Coulda, Shoulda, Woulda Been a Single: From the Discography of Lady Gaga
Hello, and welcome to a new feature in which, with much authority, I go in search of pop singles that shoulda been, but, unfortunately, weren’t. Today, I invite you to look back at the Lady Gaga smash hits that, for one reason or another, never happened.
While I don’t profess to be an industry expert, I am a fan with working ears and at least an average understanding of what resonates with pop music fans and why. Given these credentials, it seemed fitting that I would look back on Gaga’s seven-year career and assess where some oversights occurred when it comes to single selection.
(If you want to see your favorite artist’s deep cuts highlighted in a future edition of this feature, leave a comment below and tell me whose discography you want me to mine.)
Let’s start at the beginning…
Shoulda-Been Singles From The Fame (2008)
“Starstruck” (Feat. Flo Rida)
Is “Starstruck,” which features, of all people, Flo Rida, an objectively great song? Um… But it would have been a smash. Gaga was reportedly toying with the idea of releasing “Boys, Boys, Boys” as the followup to “Paparazzi,” and, sure, that might have done alright. But “Starstruck” would have killed. How well would this song have fit in on radio — alongside inferior urban dance from The Black Eyed Peas — during the summer of 2009? This is a lost No. 1.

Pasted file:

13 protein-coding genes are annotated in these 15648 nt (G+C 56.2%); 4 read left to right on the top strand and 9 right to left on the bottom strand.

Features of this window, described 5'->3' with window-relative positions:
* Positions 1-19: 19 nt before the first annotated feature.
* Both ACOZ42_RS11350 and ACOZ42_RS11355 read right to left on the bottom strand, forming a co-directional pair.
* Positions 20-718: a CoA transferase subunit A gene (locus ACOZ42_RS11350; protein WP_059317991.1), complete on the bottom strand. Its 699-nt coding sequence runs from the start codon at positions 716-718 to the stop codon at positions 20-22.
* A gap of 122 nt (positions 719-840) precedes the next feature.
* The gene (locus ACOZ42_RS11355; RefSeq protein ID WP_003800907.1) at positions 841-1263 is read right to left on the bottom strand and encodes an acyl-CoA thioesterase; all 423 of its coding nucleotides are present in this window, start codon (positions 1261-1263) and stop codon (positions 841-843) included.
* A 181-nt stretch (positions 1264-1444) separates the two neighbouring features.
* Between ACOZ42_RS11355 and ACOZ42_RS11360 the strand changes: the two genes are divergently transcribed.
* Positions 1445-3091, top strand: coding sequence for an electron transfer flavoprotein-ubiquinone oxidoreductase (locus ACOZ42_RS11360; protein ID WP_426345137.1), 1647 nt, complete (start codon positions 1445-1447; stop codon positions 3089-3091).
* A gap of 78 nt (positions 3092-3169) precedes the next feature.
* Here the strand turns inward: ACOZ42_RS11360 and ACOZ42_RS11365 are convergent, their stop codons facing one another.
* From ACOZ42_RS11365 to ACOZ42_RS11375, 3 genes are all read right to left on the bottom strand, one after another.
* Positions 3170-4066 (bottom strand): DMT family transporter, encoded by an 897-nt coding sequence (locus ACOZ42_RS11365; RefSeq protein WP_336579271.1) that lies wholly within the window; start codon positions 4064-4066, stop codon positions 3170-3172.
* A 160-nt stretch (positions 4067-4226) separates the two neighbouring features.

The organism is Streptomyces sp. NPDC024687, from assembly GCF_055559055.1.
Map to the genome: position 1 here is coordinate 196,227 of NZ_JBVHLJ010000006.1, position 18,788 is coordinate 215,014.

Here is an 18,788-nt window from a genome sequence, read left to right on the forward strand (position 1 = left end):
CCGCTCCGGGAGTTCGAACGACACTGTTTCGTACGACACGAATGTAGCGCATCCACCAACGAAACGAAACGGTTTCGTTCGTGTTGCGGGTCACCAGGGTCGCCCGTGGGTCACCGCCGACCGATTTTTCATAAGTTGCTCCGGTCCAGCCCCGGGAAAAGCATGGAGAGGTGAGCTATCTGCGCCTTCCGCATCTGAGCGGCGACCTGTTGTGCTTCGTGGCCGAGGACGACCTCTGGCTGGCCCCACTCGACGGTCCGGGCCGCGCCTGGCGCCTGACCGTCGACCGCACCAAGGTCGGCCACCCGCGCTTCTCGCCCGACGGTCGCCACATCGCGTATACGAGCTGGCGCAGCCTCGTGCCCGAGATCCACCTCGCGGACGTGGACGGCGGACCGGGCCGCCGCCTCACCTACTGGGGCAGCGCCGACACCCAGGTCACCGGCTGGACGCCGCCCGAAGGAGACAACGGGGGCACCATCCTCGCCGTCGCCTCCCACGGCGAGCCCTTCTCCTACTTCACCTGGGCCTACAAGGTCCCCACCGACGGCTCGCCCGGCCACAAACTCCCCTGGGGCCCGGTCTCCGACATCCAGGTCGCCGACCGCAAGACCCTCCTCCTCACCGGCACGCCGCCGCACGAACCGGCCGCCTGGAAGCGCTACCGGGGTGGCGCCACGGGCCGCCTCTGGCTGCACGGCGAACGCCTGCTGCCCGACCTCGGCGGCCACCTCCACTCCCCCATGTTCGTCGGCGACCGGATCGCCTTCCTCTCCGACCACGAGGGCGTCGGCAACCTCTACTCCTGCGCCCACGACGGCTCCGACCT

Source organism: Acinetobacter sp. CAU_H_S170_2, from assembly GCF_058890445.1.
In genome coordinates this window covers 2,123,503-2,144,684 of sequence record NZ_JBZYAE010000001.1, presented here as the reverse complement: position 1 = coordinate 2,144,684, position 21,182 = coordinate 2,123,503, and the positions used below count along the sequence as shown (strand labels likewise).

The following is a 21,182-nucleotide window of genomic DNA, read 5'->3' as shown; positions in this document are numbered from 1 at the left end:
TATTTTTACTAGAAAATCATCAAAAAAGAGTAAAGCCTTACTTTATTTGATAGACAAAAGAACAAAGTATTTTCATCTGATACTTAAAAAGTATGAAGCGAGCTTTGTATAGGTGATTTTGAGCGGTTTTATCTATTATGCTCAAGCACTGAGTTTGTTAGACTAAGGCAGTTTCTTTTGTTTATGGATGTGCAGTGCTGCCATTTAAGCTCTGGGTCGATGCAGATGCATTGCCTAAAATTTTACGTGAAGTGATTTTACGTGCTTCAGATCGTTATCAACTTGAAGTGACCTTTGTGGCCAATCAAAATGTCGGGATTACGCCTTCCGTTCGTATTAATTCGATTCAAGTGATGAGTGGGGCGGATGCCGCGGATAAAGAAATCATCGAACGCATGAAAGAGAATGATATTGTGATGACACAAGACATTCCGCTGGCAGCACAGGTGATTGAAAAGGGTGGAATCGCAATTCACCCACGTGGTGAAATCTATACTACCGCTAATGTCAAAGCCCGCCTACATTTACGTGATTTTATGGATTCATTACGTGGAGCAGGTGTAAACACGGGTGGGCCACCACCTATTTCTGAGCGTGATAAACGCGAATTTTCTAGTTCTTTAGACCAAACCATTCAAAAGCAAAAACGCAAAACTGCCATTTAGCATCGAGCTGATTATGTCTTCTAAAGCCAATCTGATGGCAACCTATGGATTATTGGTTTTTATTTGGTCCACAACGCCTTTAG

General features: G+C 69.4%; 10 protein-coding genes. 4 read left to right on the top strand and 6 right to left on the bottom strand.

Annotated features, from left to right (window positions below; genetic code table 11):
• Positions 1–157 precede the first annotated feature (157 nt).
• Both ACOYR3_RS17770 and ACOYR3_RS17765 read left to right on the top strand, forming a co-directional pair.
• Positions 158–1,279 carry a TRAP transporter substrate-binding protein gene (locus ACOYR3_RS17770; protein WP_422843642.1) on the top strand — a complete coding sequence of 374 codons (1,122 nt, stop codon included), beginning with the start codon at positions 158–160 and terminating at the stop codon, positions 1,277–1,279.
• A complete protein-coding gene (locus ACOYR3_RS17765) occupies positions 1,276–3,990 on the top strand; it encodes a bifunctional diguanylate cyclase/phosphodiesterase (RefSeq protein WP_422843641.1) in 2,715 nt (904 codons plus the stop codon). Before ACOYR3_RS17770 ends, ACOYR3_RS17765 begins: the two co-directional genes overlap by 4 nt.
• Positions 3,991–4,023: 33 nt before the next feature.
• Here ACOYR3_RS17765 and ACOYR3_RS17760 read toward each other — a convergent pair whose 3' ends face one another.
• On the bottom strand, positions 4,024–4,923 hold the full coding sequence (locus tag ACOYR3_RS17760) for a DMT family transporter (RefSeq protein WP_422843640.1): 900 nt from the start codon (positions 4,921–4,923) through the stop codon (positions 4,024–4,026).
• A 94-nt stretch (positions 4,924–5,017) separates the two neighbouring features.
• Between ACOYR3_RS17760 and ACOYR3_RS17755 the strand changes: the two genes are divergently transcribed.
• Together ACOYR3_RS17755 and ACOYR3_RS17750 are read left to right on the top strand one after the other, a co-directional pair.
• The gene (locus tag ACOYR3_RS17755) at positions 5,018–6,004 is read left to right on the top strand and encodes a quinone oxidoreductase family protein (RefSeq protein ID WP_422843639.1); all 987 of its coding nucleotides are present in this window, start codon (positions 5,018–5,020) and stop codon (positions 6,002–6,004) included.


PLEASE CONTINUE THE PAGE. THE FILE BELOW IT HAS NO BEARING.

“I Like It Rough”
First, “I Like It Rough” should not have been relegated to “bonus track.” Second, it should have been a single. It has the same mid-tempo wistfulness that helped propel “Paparazzi” to success without treading the same ground. It is every bit as catchy as any of the other singles taken from The Fame. I often forget about “I Like It Rough,” but when it comes up on shuffle, I lose my mind and press “repeat.” It’s that good.
Shoulda-Been Singles From The Fame Monster (2009)
When Gaga released The Fame Monster in 2009, she was like Taylor Swift in 2015; she could have released anything and it would have performed well. Every single one of her previous singles made it into the Top 10, and any song taken from The Fame Monster would have done the same. (And all three singles from the album, in fact, did.) “Monster” is the most obvious single choice on the album (aside from “Telephone,” which features Beyoncé). Yes, it shares that st-st-stuttering sonic space with “Poker Face,” which is perhaps why she chose not to release it. But that’s too bad, ‘cuz a crazy, monster movie-inspired video would have slayed (literally).
“Dance in the Dark”
Ah, “Dance in the Dark.” This might still be, to this very day, the Gold Standard for Gaga songs, especially if we’re talking deep cuts. As a potential single, it is not as obvious a choice as “Monster,” but that might have made it even more successful. With her 2009/2010 cachet, Gaga could have turned this into one of the most memorable hits of her career. I love “Alejandro,” but I will forever mourn Gaga’s decision not to release “Dance in the Dark” as a proper single. (That she opened The Monster Ball with this song just goes to show she knew it had a special extra something.)
Shoulda-Been Singles From Born This Way (2011)
“Heavy Metal Lover”